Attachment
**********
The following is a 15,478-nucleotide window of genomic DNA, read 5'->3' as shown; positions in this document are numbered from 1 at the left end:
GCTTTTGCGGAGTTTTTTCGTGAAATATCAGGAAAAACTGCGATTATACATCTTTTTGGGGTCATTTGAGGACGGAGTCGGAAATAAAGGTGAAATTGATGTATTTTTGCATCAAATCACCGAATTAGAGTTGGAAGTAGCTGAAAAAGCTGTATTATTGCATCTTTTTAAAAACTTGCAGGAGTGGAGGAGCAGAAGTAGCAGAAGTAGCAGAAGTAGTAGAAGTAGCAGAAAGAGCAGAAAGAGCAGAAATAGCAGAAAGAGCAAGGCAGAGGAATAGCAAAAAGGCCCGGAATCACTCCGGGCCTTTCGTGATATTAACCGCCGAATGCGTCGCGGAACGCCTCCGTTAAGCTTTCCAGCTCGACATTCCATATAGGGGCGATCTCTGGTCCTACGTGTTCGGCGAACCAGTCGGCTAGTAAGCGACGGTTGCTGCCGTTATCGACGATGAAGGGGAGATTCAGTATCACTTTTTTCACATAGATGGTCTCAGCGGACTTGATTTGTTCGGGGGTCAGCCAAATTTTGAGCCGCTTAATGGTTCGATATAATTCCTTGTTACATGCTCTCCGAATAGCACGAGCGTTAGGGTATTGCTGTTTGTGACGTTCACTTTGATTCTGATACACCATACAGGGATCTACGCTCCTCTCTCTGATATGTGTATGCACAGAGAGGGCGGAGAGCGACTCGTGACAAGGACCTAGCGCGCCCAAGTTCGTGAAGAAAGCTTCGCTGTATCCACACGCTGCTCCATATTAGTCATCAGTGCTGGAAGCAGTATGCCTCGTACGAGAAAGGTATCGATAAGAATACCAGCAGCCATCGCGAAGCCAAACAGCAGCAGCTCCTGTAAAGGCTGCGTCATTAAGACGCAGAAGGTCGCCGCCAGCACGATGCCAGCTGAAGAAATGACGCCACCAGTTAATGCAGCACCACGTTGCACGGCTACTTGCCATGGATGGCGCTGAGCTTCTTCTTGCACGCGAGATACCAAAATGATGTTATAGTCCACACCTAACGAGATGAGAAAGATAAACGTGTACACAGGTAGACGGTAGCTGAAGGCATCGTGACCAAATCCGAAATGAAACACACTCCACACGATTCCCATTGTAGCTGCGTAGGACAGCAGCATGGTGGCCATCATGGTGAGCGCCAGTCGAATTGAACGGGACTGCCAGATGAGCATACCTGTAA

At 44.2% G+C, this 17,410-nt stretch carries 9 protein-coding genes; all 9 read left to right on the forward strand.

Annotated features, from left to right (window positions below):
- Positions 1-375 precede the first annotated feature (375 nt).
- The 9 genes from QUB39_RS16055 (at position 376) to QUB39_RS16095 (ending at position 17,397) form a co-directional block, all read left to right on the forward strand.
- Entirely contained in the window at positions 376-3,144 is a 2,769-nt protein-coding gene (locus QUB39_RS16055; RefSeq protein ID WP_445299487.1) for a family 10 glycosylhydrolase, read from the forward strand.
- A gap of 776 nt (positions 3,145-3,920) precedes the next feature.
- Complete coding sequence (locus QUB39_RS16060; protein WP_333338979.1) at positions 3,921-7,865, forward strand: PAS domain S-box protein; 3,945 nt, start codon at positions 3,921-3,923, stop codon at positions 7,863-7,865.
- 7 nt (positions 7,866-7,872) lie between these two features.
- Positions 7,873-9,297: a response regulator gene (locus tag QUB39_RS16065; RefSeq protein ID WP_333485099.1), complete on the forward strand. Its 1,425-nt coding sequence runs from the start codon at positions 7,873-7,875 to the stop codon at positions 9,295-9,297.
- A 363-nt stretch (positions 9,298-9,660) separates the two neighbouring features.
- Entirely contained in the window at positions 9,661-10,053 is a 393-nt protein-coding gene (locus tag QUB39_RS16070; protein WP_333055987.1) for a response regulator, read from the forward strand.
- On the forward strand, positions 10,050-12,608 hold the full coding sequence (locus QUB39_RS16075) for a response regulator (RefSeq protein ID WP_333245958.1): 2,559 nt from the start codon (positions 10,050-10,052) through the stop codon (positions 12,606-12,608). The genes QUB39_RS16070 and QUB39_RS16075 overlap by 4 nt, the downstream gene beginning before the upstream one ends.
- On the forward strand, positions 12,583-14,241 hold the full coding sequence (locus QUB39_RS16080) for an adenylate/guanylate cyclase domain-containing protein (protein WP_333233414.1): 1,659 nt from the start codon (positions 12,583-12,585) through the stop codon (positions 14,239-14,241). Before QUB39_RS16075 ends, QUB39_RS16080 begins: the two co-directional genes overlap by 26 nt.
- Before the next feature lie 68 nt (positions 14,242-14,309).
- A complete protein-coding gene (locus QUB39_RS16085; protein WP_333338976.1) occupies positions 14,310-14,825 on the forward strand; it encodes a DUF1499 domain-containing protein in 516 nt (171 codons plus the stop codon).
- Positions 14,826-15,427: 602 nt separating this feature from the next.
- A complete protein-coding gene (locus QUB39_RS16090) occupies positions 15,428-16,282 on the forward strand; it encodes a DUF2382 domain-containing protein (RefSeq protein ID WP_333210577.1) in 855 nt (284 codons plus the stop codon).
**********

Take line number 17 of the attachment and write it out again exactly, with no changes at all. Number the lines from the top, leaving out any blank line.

- A complete protein-coding gene (locus QUB39_RS16085; protein WP_333338976.1) occupies positions 14,310-14,825 on the forward strand; it encodes a DUF1499 domain-containing protein in 516 nt (171 codons plus the stop codon).